China issues detention center guideline after detention center death

17:33, February 26, 2010      

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China's Ministry of Public Security has issued a guideline on the management and education in detention centers, amid its effort to better protect detainees' lawful rights and reduce second-time crimes through enhanced education.

The guideline, issued by the ministry on Monday, banned law enforcement personnel from seizing or confiscating detainees' property, protecting detainees against insult, corporal punishment or maltreatment and their right to call and meet friends or relatives was also ensured.

Zhao Chunguang, director of the prison administration bureau under the Ministry, said Thursday that by issuing the guideline, the ministry was promoting a safe and civilized detention center management system that put equal emphasis on punishment and education.

"We would make detainees fully feel the solemnity of the socialist rule of law but at the same time treat them humanely," he said.

All detention centers in the country are required to implement the guideline before 2011, which advocates civilized and standardized law enforcement, safe and orderly supervision and management, combination of leniency and strictness and forceful protection of detainees' lawful rights and interests.

China established its first detention center in 1957.

Defects and deficiencies were found in some detention centers with the passage of time, Zhao said, adding there was room to improve with regard to legislation, inadequate infrastructure and the police force.

Zhao said it has been proved through practice that management and education would make detainees realize what mistakes they had made and rectify their misconduct, and reduce the likelihood of them committing crimes again.

The guideline also stipulates that education programs targeting detainees should be mapped out on a weekly basis; law enforcement personnel should mete out programs for both mass and individual education, have frequent talks with individual detainees and provide concentrated education programs to detainees who made repeated mistakes.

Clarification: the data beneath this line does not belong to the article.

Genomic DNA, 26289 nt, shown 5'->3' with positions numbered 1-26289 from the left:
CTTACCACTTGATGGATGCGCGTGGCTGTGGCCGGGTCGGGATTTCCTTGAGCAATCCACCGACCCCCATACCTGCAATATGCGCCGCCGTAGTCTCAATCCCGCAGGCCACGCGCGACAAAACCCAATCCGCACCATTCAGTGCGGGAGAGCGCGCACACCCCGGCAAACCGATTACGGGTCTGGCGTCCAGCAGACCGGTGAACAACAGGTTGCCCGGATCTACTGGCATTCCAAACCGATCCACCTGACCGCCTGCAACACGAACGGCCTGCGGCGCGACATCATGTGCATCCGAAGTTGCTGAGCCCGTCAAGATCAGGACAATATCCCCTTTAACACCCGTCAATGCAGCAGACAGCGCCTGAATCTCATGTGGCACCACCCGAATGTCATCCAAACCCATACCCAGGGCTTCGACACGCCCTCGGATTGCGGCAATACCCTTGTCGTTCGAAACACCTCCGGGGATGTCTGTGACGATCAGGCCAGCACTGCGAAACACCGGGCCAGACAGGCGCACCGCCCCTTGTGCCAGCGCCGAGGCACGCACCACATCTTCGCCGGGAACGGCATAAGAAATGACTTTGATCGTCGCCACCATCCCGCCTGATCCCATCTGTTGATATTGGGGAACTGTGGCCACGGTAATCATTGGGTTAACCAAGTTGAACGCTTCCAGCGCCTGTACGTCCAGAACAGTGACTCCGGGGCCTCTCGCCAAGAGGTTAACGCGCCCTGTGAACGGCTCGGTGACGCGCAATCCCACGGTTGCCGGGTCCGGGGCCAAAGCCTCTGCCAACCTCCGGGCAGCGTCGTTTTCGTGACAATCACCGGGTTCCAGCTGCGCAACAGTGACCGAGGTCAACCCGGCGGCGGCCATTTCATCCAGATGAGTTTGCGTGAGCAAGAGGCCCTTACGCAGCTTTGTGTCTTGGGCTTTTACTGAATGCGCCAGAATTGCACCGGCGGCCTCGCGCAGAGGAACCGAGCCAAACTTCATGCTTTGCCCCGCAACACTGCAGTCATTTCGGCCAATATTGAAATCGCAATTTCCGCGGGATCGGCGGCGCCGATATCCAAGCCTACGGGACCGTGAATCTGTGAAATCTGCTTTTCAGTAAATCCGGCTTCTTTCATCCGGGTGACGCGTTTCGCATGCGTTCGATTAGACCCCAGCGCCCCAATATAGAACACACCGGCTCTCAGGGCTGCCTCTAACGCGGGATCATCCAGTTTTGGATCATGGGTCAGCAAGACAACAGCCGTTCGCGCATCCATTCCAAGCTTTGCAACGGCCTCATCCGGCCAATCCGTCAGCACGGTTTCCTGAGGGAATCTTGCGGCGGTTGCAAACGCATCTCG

Detention centers are also encouraged to inform detainees verbally or in writing their rights and obligations and to ensure detainees are not subject to forced labor.

Detainees' reports, complaints, accusations as well as requests to leave should be submitted to relevant authorities and dealt with in a timely manner, reads the guideline.

In April last year, the ministry and the Supreme People's Procuratorate (SPP) began a five-month campaign to ensure proper management of detention centers following the death of a detainee in southwestern Yunnan Province.

Li Qiaoming, 24, was beaten to death by three fellow inmates on Feb. 8, 2009 but the detention center at first claimed that he died of playing a game of "hide-and-seek."

The Li mishap also has allegedly sped up the process of the revision of the country's compensation law, which requires detention centers, along with the police, procuratorates, courts and prisons having an obligation to compensate people for violating their rights in criminal cases.

Source: Xinhua
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